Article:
Lives of
Scottish Poets
edited by

Center for Applied Technologies
in the Humanities

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Literary Chronicle
New Monthly Magazine
Monthly Review
Notes and Queries
Gibson and Laing
Halkett and Laing
Scottish Notes & Queries

Part I. (Volume I.)
James the First
Thomas the Rhymer
John Barbour
Andrew Wyntoun
Gavin Douglas
Allan Ramsay
William Meston
John Home
James Beattie
Robert Burns

Part II. (Volume I.)
James the Fifth
William Dunbar
Sir James Inglis
Henry the Minstrel
Sir David Lyndsay
Alexander Barclay
Alexander Montgomerie
William Alexander
William Drummond
James Thomson
John Oswald

Part III. (Volume II.)
James the Sixth
Sir Richard Maitland
Arthur Johnston
Hamilton of Bangour
Hamilton of Gilbertfield
Samuel Colvil
Alexander Ross
John Armstrong
John Ogilvie
James Macpherson
Charles Salmon

Part IV. (Volume II.)
Alexander Hume
John Bellenden
Mark Alexander Boyd
Ninian Paterson
William Wilkie
Robert Fergusson
William Julius Mickle
Alexander Geddes
James Grahame

Part V. (Volume III.)
Robert Henryson
Alexander Scott
Walter Kennedy
John Ogilby
Alexander Pennecuik
Alexander Cunningham
David Mallet
William Falconer
Francis Garden
Robert Blair
James Moor
James Graeme
Caleb Whitefoord
James Grainger
Hector Macneill
John Wilson

Part VI. (Volume III.)
Robert Kerr
Richard Lord Maitland
Thomas Hamilton
Charles Hamilton
Michael Bruce
Thomas Blacklock
John Logan
Andrew Macdonald
James Mercer

Appendix. (Volume III.)
James I
Allan Ramsay
John Home
Robert Burns
William Drummond
Robert Fergusson
Alexander Scott
John Wilson



William Alexander, [note] afterwards Earl of Stirling, was born about the year 1580. He was a younger son of Alexander Alexander, proprietor of the estate of Menstrie in Clackmannanshire. From his infancy he is said to have been distinguished for the quickness of his parts; and, when but a very young man, was selected, on account of his accomplishments, to accompany the then Earl of Argyle on his travels on the continent, as tutor, or rather companion. On his return to Scotland, he lived, for some time, a retired life, and sighed away his time in composing love-sonnets to a mistress, who proved both unkind and obdurate. She was his first love. She had, it appears, excited the tender passion in his breast, when he was as yet but in his fifteenth year, and neither travel nor study had been able to efface the impression of her charms from his heart. He now pressed his suit with all the ardour of manhood, and enthusiasm of poetry; but though he actually penned upwards of a hundred songs and sonnets in her praise, the fair enslaver was not to be moved. It is due, however, to the credit of female sensibility to observe, that from one of the songs which we subjoin, as a pleasing specimen of these lyrical effusions, there appears to have been less of boldness in the lover's observances, than is usually supposed to justify the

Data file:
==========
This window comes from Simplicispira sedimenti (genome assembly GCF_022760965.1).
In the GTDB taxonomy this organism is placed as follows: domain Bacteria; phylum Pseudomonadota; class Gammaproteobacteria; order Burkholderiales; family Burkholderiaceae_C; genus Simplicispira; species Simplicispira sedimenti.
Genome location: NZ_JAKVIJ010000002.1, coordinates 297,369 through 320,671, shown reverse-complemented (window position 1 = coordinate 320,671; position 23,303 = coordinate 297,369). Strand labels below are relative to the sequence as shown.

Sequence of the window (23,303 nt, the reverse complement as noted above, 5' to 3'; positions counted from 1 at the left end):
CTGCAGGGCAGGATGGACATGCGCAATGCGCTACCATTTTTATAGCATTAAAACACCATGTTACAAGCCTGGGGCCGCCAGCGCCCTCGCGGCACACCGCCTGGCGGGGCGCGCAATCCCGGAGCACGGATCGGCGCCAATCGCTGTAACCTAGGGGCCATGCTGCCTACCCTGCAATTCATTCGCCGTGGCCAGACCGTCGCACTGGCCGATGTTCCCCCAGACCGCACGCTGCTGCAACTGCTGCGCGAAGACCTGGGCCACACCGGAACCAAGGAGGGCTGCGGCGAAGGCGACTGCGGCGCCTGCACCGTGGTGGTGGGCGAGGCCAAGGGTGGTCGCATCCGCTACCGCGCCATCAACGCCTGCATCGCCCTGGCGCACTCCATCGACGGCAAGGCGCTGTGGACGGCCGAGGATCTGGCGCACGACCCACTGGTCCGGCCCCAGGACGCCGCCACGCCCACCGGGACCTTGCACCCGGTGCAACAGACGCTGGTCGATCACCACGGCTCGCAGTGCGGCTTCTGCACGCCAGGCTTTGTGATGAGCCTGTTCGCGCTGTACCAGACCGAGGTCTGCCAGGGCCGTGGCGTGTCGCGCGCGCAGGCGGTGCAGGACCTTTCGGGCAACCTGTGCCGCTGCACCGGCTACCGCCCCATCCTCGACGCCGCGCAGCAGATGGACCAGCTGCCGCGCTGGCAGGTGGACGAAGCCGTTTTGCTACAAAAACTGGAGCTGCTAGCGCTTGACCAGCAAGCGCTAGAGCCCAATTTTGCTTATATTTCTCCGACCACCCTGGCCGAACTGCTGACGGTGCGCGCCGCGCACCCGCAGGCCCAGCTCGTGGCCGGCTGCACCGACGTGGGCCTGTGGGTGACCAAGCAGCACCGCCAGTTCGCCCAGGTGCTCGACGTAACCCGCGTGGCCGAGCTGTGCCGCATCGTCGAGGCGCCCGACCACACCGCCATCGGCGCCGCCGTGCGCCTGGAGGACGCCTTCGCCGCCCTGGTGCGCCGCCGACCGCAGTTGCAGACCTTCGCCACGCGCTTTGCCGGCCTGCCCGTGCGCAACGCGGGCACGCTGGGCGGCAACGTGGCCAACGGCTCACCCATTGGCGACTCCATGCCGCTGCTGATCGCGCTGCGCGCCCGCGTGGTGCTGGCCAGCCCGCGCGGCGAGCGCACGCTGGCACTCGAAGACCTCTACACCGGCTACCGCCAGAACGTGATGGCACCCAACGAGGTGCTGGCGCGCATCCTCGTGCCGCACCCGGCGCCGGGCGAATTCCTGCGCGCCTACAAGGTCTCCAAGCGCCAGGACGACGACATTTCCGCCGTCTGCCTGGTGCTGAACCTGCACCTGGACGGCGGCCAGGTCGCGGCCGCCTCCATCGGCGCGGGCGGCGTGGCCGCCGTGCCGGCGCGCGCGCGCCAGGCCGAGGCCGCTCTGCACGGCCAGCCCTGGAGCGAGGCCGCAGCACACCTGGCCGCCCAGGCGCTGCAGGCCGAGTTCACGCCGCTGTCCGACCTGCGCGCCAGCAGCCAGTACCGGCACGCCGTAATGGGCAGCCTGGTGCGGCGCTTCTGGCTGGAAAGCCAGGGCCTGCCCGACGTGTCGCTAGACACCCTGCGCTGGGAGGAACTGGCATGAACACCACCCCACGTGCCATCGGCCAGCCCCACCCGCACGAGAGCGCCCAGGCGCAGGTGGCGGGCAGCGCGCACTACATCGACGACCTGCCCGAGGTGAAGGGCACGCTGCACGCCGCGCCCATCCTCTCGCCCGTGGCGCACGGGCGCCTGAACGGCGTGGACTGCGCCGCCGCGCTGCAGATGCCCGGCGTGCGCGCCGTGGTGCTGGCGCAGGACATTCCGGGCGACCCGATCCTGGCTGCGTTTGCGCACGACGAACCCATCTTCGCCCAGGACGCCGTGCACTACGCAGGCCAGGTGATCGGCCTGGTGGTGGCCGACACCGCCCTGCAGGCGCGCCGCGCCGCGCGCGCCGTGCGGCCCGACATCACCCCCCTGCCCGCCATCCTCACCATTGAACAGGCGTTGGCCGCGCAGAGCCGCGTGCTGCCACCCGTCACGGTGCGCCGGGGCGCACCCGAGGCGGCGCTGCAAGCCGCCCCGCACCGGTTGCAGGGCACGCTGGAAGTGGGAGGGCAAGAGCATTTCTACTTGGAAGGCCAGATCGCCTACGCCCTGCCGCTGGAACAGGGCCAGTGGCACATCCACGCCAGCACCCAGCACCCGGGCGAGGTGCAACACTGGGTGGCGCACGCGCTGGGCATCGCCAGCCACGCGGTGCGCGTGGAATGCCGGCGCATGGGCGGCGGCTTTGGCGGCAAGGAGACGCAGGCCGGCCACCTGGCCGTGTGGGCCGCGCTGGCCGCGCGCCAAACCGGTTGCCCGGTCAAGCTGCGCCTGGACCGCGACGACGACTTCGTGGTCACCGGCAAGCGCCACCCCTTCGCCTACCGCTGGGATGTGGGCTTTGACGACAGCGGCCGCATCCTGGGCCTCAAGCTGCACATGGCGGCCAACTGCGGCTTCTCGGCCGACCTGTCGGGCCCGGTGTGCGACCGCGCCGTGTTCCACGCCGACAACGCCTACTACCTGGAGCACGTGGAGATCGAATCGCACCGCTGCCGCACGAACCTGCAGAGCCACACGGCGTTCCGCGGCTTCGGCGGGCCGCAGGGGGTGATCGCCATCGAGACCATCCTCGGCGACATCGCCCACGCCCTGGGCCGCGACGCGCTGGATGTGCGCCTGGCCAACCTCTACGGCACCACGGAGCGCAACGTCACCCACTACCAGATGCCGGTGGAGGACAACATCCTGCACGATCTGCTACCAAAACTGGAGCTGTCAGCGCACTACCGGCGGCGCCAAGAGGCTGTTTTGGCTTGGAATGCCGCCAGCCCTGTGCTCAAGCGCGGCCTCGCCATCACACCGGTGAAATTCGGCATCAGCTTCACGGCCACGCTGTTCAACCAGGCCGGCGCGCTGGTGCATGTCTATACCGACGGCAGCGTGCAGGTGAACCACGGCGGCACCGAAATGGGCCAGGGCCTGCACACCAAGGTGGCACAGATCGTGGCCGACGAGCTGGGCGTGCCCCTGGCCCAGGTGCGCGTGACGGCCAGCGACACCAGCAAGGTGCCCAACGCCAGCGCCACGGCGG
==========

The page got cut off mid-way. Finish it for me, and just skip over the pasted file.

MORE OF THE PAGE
capitulation of beauty. It is an old proverb, that “a faint heart never won a fair lady.”

O would to God a way were found,
That by some secret sympathie unknowne,
My faire my fancie's depth might sound,
And know my state as clearly as her owne.
Then blest, most blest, were I,
No doubt beneath the skie
I were the happiest wight:
For if my state they knew,
It ruthlesse rockes would rue,
And mend me if they might.
But as the babe before the wand,
Whose faultlesse part his parents will not trust,
For very feare doth trembling stand,
And quakes to speake, although his cause be just:
So, set before her face,
Though bent to pleade for grace,
I wot not how I faile:
Yet minding to say much,
That string I never touch,
But stand dismaid and pale.
The deepest rivers make least din,
The silent soule doth most abound in care;
Then might my brest be read within,
A thousand volumes would be written there.